trochemical studies of dealloying have examined the behavior
of single-phase copper alloys and of more complex copper al
loys and have taken microstructure into account.?^^0^^^
Some researchers have used driven anodes as a rapid
means of producing specimens to be examined by non-electro-
chemical means.Others have used electrochemical ob
servations to arrive at conclusions as to the mechanism of
dezincification.^0^^^j,96, i 1 -) still others have tried
to define current/498'112 potentialJ44869798110113
or potential-pH ^ ^ ^ ^ ^ ** ^ conditions where dealloying
83


BIBLIOGRAPHY
1. R. Heidersbach, Corrosion, 2_4, 38 (1968).
2. D. B. Bird and K. L. Moore, Materials Protection, 1,
70 (1962).
3. J. T. Crenell and L. J. E. Sawyer, Journal of Applied
Chemistry, 12_, 1 70 (1962).
4. A. F. Blumer, Corrosion, 5, 144 (1949).
5. M. Matsuda, Journal of the Japanese Institute of
Metals, 2_6, 124 (1962) .
6. R. B. Niederberger, Modern Castings, 4_5, 115 (1964).
7. E. P. Polushkin and M. Shuldener, Transactions AIME,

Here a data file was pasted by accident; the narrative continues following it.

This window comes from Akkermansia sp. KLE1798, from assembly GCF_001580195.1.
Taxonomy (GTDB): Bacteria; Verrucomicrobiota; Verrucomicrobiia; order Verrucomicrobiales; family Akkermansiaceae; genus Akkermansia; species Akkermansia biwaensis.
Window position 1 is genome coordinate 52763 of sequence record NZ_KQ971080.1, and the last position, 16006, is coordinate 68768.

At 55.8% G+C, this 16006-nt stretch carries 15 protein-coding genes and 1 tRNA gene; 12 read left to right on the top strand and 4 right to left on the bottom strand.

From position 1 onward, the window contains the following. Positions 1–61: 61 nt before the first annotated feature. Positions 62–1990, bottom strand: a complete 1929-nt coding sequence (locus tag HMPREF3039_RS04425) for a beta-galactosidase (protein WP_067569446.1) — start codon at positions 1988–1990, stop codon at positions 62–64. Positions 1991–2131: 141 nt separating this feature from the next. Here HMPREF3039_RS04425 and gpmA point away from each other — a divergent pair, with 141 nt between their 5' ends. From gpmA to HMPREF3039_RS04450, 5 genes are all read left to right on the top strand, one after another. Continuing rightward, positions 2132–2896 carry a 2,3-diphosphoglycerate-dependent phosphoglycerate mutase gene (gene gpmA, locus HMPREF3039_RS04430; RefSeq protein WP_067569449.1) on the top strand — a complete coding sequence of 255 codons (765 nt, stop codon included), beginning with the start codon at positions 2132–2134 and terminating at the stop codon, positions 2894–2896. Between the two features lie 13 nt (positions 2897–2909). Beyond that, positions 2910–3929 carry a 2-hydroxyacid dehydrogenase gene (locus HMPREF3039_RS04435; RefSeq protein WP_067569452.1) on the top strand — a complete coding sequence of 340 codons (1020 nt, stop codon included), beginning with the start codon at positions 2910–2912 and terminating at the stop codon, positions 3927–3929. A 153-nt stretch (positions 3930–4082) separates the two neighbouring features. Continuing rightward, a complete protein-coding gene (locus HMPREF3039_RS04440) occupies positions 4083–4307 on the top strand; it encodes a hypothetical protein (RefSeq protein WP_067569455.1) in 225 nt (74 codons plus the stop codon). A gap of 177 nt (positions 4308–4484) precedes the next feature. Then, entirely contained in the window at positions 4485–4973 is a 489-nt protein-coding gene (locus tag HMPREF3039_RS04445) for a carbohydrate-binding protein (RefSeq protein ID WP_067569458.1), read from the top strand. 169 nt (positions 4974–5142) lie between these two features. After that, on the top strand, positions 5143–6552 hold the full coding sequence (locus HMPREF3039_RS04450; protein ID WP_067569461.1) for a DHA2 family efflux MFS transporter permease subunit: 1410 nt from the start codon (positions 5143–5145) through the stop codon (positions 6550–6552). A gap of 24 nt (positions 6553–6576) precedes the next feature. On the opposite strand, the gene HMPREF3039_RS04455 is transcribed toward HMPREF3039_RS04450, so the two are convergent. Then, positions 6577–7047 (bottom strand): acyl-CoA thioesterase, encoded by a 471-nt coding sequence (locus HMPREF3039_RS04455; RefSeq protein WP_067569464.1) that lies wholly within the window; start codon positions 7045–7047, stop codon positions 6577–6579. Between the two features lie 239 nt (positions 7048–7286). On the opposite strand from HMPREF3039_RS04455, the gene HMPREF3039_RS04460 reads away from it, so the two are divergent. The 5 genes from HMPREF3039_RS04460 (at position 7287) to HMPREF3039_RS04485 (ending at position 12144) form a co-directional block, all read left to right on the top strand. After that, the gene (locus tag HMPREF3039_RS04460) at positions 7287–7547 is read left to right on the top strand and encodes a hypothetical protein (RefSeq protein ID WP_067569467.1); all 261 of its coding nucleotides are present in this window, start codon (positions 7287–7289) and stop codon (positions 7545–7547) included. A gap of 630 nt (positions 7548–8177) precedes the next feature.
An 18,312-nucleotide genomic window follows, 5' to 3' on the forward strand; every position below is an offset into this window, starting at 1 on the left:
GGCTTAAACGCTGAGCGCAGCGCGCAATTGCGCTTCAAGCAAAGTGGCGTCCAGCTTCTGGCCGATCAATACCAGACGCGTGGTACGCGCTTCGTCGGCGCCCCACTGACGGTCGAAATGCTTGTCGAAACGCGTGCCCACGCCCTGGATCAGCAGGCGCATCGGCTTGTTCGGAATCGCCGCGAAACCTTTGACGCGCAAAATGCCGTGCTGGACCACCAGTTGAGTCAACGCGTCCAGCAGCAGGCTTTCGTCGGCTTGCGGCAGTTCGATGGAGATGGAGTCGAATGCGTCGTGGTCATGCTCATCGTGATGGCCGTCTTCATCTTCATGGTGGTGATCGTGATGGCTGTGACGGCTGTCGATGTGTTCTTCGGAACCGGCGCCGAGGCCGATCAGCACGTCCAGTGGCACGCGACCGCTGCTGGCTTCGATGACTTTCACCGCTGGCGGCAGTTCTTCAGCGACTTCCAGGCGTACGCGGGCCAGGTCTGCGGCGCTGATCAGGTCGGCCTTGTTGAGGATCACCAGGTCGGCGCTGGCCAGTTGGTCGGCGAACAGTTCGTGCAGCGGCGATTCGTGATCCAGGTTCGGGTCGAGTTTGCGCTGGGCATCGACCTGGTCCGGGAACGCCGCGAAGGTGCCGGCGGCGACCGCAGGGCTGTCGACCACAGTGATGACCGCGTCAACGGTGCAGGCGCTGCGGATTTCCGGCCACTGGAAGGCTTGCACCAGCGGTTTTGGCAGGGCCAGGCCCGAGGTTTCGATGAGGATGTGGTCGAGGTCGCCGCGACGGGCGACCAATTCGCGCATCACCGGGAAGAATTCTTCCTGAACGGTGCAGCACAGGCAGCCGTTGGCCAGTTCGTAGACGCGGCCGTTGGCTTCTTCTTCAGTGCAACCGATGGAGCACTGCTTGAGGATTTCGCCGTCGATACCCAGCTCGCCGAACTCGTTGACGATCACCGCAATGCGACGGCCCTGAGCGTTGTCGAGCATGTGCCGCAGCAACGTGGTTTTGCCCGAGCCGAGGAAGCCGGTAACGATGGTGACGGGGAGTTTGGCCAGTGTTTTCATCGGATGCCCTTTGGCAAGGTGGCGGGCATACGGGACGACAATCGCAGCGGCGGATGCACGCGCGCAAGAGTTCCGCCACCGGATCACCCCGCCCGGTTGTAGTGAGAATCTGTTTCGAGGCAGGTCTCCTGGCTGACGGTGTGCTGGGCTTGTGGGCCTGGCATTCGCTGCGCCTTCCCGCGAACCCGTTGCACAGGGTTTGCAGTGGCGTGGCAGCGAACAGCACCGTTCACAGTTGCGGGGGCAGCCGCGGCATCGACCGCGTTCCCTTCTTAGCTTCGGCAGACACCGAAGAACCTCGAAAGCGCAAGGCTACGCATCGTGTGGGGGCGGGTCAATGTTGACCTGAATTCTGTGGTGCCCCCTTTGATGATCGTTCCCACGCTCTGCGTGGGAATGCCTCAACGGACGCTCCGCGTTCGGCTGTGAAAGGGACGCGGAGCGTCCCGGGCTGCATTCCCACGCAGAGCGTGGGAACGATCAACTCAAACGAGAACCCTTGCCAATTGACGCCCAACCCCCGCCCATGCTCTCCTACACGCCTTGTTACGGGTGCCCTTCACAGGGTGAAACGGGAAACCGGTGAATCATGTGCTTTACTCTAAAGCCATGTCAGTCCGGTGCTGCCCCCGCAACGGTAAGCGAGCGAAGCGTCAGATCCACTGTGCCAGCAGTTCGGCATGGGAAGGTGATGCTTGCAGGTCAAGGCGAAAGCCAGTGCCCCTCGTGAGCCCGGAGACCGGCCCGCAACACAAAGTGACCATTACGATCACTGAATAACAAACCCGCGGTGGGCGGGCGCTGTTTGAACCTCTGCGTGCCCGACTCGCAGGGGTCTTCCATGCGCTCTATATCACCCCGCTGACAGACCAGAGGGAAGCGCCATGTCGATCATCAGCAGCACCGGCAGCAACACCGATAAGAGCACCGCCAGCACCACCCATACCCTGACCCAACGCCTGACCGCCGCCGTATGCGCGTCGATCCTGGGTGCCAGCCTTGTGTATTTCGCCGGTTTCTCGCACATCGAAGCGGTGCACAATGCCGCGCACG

161, 214 (1945).
8. A. L. Simmons, Metal Progress, 5_7, 496 (1950).
9. A. W. Tracy, ASTM STP, 175, 67 (1956).
10. Sj van der Baan, Corrosion, 6, 14 (1950).
11. W. H. J. Vernon, Transactions of the Faradav Society,
23, 170 (1927).
12. R. A. Wilkins, Mechanical Engineering, 58 [12], 57
(1936).
13. J. L. Henderson and C. L. Roadhouse, Journal of
Dairy Science, 23_, 215 (1940).
14. W. C. Stewart and F. L. LaQue, Corrosion, 8, 259
(1952).
15. F. Taylor and J. W. Wood, Engineering, 149, 58 (1940).
16. S. C. Britton, Journal of the Institute of Metals,
67_, 119 (1941).
17. L. W. Gleekman and R. K. Swandby, Corrosion, 17, 144t
(1961).
137


141
70. E. D. Verink, Jr., "Construction of Pourbaix Diagrams
for Alloy Systems with Special Application to the
Binary Fe-Cr System," Report to the Advanced Research
Projects Agency, June 10, 1970.
71.
P.
A.
Parrish, MS
Thesis ,
University of
Florida, 1970.
72.
R.
L.
Cus amano, MS
Thesis
, University of
Florida, 1971
73.
E.
D.
Verink, Jr.,
and M.
Pourbaix, "Use
of Electro-
chemical Techniques in Developing Alloys for Saline